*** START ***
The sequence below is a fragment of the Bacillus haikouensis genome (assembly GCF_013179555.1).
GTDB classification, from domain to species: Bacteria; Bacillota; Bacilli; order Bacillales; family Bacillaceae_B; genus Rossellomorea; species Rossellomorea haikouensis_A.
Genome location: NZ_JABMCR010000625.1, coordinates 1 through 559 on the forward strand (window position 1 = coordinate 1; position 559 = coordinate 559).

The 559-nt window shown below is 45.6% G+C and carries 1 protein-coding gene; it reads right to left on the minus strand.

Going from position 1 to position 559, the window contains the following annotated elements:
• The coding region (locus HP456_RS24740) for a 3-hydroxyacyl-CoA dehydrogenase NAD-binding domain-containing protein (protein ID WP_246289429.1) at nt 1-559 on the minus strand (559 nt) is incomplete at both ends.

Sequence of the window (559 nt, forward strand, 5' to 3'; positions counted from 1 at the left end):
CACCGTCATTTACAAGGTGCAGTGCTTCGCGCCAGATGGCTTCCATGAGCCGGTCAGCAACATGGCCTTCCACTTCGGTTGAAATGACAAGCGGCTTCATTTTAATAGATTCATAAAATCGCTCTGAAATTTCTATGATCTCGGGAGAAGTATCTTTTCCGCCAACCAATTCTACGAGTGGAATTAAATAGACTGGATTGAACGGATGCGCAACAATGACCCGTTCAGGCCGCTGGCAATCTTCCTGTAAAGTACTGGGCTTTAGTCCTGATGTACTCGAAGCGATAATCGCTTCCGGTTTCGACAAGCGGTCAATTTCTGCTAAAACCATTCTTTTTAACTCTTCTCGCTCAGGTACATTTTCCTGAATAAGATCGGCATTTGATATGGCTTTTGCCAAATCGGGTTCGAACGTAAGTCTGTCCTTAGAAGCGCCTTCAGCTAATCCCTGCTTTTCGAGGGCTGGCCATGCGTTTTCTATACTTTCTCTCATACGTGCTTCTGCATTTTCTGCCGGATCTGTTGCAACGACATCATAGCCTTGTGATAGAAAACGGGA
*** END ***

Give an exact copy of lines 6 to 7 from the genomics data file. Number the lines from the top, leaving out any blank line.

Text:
• The coding region (locus HP456_RS24740) for a 3-hydroxyacyl-CoA dehydrogenase NAD-binding domain-containing protein (protein ID WP_246289429.1) at nt 1-559 on the minus strand (559 nt) is incomplete at both ends.

Sequence of the window (559 nt, forward strand, 5' to 3'; positions counted from 1 at the left end):